Virtue Immortal

This poem by 17th century poet and priest George Herbert is appropriate for funerals or memorial services, especially religious ceremonies. The meaning of the poem is a celebration of how the memories of people who have died live on in remembrance of their virtue by family and friends who loved them.

Virtue Immortal

Sweet day, so cool, so calm, so bright,
The bridall of the earth and skie;
The dew shall weep thy fall to-night;
For thou must die. 

Sweet Rose, whose hue angrie and brave
Bids the rash gazer wipe his eye,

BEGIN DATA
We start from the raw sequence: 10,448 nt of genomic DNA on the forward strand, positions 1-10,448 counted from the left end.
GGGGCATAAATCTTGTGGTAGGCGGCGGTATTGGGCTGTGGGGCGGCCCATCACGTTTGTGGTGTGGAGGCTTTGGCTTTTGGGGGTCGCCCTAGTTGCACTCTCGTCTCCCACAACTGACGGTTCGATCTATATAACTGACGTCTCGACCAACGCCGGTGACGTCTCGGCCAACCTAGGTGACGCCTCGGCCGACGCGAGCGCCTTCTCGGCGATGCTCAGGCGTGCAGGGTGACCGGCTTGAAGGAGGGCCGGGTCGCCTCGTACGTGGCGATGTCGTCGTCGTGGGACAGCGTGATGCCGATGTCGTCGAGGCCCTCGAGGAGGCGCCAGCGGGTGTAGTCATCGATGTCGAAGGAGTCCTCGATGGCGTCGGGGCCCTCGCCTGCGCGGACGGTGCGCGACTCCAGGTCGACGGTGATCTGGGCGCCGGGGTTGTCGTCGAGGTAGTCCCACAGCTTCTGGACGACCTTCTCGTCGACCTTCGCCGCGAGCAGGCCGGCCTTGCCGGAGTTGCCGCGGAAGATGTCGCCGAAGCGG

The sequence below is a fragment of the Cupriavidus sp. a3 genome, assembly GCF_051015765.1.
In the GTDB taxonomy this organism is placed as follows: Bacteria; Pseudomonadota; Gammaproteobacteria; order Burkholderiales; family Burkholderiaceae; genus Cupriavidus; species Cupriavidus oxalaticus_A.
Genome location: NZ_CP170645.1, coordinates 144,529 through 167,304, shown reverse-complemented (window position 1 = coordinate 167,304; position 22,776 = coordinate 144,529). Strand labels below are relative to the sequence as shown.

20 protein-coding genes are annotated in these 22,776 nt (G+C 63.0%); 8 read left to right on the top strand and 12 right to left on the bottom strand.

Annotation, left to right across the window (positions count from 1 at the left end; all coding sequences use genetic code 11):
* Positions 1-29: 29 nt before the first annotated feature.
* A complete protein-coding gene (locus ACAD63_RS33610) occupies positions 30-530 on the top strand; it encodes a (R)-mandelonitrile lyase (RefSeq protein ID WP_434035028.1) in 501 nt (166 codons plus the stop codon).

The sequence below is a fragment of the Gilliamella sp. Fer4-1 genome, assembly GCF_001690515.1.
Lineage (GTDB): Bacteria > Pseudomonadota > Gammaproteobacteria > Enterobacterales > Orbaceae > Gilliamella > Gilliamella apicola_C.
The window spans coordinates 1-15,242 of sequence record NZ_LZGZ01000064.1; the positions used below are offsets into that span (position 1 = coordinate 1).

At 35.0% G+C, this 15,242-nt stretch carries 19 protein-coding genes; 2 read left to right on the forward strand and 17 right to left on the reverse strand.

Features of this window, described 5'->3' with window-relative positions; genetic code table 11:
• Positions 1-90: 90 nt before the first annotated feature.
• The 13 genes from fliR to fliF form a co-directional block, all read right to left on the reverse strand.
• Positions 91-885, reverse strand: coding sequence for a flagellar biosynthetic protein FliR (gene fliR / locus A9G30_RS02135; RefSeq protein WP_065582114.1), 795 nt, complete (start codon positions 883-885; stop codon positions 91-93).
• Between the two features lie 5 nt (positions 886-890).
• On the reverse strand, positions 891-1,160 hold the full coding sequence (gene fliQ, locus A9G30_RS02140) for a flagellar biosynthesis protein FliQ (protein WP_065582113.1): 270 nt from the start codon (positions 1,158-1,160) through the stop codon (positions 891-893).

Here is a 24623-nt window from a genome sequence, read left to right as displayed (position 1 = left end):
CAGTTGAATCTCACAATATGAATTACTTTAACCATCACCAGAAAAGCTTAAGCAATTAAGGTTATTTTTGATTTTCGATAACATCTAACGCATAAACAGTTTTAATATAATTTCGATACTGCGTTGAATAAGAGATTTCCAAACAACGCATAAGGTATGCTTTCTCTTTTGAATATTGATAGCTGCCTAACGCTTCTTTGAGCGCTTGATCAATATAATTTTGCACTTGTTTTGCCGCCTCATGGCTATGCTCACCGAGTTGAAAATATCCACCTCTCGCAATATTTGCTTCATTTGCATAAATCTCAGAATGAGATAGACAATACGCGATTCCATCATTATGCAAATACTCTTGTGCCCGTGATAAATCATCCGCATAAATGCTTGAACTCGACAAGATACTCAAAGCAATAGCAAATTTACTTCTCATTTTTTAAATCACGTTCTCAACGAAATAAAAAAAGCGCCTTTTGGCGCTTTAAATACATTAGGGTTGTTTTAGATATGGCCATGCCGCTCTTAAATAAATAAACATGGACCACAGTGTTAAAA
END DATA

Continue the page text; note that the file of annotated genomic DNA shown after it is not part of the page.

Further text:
Thy root is ever in its grave,
And all must die. 

Sweet Spring, full of sweet dayes and roses,
A box where sweets compacted lie,
Thy musick shows ye have your closes,
And all must die. 

Onely a sweet and vertuous soul,
Like seasoned timber, never gives;
But, though the whole world, turn to coal,
Then chiefly lives.

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